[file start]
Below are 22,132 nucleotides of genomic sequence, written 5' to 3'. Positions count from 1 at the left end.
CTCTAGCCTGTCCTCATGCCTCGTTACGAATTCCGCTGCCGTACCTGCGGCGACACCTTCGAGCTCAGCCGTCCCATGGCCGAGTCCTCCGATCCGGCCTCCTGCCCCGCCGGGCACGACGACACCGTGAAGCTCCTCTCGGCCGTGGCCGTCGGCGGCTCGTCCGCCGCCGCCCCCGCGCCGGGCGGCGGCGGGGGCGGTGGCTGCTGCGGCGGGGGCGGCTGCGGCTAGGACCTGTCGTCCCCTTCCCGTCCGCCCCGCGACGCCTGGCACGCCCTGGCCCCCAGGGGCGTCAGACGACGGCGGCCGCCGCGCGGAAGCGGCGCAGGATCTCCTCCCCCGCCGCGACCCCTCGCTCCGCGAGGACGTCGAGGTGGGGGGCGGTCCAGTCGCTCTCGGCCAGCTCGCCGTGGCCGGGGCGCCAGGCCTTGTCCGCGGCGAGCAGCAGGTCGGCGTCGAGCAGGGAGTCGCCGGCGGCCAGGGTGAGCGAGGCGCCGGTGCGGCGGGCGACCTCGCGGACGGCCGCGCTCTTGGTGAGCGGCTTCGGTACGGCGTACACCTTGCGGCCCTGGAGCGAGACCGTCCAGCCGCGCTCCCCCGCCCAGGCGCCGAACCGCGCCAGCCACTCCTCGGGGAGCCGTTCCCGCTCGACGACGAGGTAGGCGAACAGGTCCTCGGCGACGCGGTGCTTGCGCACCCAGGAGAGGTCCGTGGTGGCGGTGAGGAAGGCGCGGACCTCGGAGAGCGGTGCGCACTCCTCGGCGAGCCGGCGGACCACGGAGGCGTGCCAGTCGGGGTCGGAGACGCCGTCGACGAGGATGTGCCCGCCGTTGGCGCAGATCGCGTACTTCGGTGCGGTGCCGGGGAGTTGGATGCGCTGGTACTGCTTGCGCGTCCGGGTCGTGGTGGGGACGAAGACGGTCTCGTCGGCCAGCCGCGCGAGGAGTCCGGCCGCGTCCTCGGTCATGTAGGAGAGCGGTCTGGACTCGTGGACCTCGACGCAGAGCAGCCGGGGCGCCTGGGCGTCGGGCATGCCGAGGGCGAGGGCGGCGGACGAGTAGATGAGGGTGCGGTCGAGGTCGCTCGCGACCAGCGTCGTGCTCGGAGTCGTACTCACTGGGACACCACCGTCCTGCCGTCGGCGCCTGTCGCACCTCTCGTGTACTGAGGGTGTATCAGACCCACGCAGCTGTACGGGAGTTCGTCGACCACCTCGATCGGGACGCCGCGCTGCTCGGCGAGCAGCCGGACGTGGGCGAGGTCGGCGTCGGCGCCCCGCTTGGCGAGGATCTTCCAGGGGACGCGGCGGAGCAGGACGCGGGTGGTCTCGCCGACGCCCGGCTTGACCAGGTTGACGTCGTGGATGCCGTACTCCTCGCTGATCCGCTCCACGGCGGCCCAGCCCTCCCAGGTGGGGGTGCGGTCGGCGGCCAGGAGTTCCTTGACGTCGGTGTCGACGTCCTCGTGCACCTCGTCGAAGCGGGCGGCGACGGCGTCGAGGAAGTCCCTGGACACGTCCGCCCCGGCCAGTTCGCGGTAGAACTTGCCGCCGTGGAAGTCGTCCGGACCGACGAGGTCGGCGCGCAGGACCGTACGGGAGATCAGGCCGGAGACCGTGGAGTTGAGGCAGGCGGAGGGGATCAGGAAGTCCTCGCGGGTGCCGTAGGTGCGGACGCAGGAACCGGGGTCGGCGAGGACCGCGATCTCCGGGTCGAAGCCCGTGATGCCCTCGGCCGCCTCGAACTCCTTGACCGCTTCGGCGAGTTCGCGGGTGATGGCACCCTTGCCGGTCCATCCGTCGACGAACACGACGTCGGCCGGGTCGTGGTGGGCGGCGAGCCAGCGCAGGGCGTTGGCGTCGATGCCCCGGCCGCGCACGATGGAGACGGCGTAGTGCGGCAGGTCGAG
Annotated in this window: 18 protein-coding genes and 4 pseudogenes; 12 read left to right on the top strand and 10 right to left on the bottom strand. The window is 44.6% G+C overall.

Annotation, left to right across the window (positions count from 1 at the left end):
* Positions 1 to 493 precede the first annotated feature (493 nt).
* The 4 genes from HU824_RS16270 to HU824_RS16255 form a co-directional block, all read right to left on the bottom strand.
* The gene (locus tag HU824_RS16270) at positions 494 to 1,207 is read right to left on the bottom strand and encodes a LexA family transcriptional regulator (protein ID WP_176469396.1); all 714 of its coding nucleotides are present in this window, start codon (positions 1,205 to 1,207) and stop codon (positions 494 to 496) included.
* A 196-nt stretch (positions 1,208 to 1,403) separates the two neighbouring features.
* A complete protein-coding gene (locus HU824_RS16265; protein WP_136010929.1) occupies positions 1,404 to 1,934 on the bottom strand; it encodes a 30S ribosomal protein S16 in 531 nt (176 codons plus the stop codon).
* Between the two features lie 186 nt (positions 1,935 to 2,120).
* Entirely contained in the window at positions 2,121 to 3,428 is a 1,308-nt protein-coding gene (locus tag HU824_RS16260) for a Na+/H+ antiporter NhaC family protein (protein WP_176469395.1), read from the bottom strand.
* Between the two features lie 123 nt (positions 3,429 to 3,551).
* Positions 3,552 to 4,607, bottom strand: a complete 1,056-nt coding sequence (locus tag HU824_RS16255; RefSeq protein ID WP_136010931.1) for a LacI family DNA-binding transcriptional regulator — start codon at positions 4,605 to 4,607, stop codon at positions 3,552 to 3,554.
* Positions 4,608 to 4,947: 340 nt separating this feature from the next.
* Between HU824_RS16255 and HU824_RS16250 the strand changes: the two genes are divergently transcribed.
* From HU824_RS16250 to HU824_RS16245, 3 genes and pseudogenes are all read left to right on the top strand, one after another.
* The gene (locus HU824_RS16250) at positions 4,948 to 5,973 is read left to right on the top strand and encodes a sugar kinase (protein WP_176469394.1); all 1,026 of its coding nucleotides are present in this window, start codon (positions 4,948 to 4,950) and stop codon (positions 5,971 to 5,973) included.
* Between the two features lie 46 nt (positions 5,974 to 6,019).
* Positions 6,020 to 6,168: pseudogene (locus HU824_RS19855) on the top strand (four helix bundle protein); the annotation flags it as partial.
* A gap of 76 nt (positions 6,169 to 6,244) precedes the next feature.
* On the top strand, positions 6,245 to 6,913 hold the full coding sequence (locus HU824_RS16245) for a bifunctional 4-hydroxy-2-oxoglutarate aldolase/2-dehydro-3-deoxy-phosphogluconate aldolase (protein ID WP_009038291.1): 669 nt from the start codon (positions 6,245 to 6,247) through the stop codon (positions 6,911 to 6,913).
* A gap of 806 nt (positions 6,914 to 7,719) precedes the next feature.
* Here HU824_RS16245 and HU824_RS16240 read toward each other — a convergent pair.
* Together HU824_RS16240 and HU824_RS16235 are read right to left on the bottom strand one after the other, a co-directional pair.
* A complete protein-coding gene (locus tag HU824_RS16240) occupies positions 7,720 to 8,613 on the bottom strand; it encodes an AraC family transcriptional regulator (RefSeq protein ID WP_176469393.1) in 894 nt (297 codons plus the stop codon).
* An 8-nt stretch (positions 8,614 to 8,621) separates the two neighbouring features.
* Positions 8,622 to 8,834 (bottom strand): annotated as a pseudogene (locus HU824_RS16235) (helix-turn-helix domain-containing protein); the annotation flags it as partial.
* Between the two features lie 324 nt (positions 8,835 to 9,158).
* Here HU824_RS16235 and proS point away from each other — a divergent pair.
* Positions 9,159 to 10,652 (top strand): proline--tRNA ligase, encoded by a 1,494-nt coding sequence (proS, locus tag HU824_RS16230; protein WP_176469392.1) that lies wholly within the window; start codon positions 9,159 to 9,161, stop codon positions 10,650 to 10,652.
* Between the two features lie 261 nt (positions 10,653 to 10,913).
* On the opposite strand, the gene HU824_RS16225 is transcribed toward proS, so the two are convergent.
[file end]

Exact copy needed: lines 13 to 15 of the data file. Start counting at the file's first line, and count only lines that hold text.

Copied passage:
* Positions 3,552 to 4,607, bottom strand: a complete 1,056-nt coding sequence (locus tag HU824_RS16255; RefSeq protein ID WP_136010931.1) for a LacI family DNA-binding transcriptional regulator — start codon at positions 4,605 to 4,607, stop codon at positions 3,552 to 3,554.
* Positions 4,608 to 4,947: 340 nt separating this feature from the next.
* Between HU824_RS16255 and HU824_RS16250 the strand changes: the two genes are divergently transcribed.